There were two economic releases from the U.S. Department of Labor today in its Employment Situation report for August, and each proved negative for stocks. The first announcement was that total nonfarm payroll employment rose by 96,000 jobs in August. This is down from the 141,000 jobs added in July and below analysts' expectations of 125,000 jobs.
The second economic release was the unemployment rate, which fell to a seasonally adjusted 8.1%. On the surface, that's better than last month's 8.3%, which analysts expected to be this month's result. However, the seemingly better unemployment rate is actually bad news, as it was the result of 368,000 people dropping out of the labor market -- not the result of large numbers of jobs being filled.
While the reports by themselves are negative for stocks, investors believe this raises the chance that the Federal Reserve will undertake some form of economic stimulus. While the Dow is largely unchanged, many stocks are up, and a few are surging upward.
Today's Dow leaders
Today's Dow leader is Bank of America (NYS: BAC) , up 4.67% to $8.74. For the second day in a row, the banking sector as a whole is up, and Wall Street Banks are leading the way. Banks have been hurt by fears of a European financial crisis. Yesterday's moves by European Central Bank President Mario Draghi should hopefully quell those fears for the time being.
The reason the bank is up today is the hope of a stimulus by the Federal Reserve, which would be a boon for the big banks. The big banks have been doing well: The FDIC recently released its Quarterly Banking Profile, which showed continued improvement in bank finances.
Bank of America was the third-best-performing Dow stock in August. With yesterday's and today's big jumps, Bank of America may be one of September's top three as well. Fool analyst John Maxfield recently took an in-depth look at Bank of America. Click here to read his take.
Second behind Bank of America is Caterpillar (NYS: CAT) , up 4.05% to $88.23. Caterpillar is a cyclical company, highly dependent on GDP growth for profitability. A stimulus for the economy would thus be a boon for the maker of construction equipment.
Caterpillar has been chugging along lately, and last month it announced that its global equipment sales were up 14% in the three-month rolling period ending in July. That's up from May's and June's rate of 11%. Asia and North America were strongest, with 25%-plus growth, while Latin America, Europe, the Middle East, and Africa all showed small declines. Fool analyst Neha Chamaria believes Caterpillar is worth a look.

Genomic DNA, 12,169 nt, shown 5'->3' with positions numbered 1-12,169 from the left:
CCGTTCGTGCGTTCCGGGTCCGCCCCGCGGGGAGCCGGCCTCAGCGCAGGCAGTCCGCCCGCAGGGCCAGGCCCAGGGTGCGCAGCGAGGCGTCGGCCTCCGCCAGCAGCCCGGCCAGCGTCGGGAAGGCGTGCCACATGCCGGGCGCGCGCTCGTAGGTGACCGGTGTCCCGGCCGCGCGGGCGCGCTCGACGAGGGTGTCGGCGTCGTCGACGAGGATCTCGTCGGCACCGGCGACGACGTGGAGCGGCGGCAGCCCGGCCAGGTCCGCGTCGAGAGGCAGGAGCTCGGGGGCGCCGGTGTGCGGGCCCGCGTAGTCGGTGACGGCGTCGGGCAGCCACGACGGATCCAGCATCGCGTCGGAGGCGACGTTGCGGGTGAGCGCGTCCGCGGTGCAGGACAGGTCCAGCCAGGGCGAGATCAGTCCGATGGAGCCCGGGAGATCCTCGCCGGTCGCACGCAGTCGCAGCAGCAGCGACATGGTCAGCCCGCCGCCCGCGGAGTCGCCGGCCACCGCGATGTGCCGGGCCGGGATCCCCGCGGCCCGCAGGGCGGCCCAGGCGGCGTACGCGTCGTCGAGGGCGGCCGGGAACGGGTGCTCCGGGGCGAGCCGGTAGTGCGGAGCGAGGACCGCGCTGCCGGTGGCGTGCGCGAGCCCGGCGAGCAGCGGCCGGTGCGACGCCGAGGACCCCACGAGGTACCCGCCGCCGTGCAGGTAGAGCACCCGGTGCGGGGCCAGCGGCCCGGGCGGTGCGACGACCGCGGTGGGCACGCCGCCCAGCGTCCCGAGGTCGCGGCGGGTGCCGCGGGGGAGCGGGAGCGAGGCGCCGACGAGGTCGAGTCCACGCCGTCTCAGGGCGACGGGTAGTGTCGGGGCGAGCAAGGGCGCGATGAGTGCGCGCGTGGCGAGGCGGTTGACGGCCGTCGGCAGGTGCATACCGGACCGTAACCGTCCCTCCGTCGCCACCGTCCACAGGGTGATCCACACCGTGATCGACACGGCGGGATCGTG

Alcoa (NYS: AA) is third, up 2.57% to $8.98. Like Caterpillar, Alcoa is a cyclical company highly dependent on GDP growth for profitability. Today's poor economic releases raise hopes for a move by the Fed to boost economic growth, which is why Alcoa is up.
Alcoa has had a rough few years as the economy has slowed, pushing commodity prices down. Aluminum prices have fallen 30% since April 2011, leaving Alcoa shares in a slump. If China's economy continues to slow, things could get worse for Alcoa. Despite the negatives surrounding Alcoa, Fool analyst Sean Williams still believes the aluminum giant will outperform the market. Click here to read his analysis.
The best approach
Watching the broad market each day is exciting, but investing doesn't have to be gut-wrenching and stressful. If you're in the mood to pick up some solid buys for the long term, The Motley Fool has created a brand-new free report from Motley Fool's expert analysts called "2 Dirt Cheap Stocks With Huge Dividends." It won't be available forever, so click here -- it's free.
The article These 3 Dow Stocks Are Surging Forward originally appeared on Fool.com.
Dan Dzombakcan be found on his Facebook page. He owns shares of Bank of America.Click hereand like his Facebook page to follow his investing articles. The Motley Fool owns shares of Bank of America. The Motley Fool has adisclosure policy. We Fools may not all hold the same opinions, but we all believe thatconsidering a diverse range of insightsmakes us better investors. Try any of our Foolish newsletter servicesfree for 30 days.
Copyright © 1995 - 2012 The Motley Fool, LLC. All rights reserved. The Motley Fool has a disclosure policy.